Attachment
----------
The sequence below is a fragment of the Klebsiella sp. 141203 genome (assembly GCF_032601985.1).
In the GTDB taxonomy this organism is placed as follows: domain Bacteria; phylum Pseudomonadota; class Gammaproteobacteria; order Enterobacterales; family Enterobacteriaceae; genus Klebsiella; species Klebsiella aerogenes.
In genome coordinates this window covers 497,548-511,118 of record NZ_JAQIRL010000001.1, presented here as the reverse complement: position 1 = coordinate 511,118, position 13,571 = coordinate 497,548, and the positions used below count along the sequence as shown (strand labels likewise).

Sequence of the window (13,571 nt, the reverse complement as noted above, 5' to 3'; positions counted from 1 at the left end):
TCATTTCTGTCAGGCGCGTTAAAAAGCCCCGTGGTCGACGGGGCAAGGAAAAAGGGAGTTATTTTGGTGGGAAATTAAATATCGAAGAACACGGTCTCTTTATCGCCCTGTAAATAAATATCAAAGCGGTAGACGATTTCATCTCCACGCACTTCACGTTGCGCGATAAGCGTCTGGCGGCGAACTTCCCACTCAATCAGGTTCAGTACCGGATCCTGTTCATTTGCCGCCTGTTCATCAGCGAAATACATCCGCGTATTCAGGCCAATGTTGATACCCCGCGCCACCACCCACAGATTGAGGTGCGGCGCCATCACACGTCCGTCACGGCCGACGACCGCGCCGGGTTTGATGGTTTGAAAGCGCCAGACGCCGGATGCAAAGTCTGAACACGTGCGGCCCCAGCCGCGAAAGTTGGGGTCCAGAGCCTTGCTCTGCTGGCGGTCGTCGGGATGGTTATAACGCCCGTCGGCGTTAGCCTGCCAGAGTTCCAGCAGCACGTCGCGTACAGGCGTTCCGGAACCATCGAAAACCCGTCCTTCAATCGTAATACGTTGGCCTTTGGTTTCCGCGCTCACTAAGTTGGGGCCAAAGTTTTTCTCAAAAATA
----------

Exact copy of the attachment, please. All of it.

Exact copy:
The sequence below is a fragment of the Klebsiella sp. 141203 genome (assembly GCF_032601985.1).
In the GTDB taxonomy this organism is placed as follows: domain Bacteria; phylum Pseudomonadota; class Gammaproteobacteria; order Enterobacterales; family Enterobacteriaceae; genus Klebsiella; species Klebsiella aerogenes.
In genome coordinates this window covers 497,548-511,118 of record NZ_JAQIRL010000001.1, presented here as the reverse complement: position 1 = coordinate 511,118, position 13,571 = coordinate 497,548, and the positions used below count along the sequence as shown (strand labels likewise).

Sequence of the window (13,571 nt, the reverse complement as noted above, 5' to 3'; positions counted from 1 at the left end):
TCATTTCTGTCAGGCGCGTTAAAAAGCCCCGTGGTCGACGGGGCAAGGAAAAAGGGAGTTATTTTGGTGGGAAATTAAATATCGAAGAACACGGTCTCTTTATCGCCCTGTAAATAAATATCAAAGCGGTAGACGATTTCATCTCCACGCACTTCACGTTGCGCGATAAGCGTCTGGCGGCGAACTTCCCACTCAATCAGGTTCAGTACCGGATCCTGTTCATTTGCCGCCTGTTCATCAGCGAAATACATCCGCGTATTCAGGCCAATGTTGATACCCCGCGCCACCACCCACAGATTGAGGTGCGGCGCCATCACACGTCCGTCACGGCCGACGACCGCGCCGGGTTTGATGGTTTGAAAGCGCCAGACGCCGGATGCAAAGTCTGAACACGTGCGGCCCCAGCCGCGAAAGTTGGGGTCCAGAGCCTTGCTCTGCTGGCGGTCGTCGGGATGGTTATAACGCCCGTCGGCGTTAGCCTGCCAGAGTTCCAGCAGCACGTCGCGTACAGGCGTTCCGGAACCATCGAAAACCCGTCCTTCAATCGTAATACGTTGGCCTTTGGTTTCCGCGCTCACTAAGTTGGGGCCAAAGTTTTTCTCAAAAATA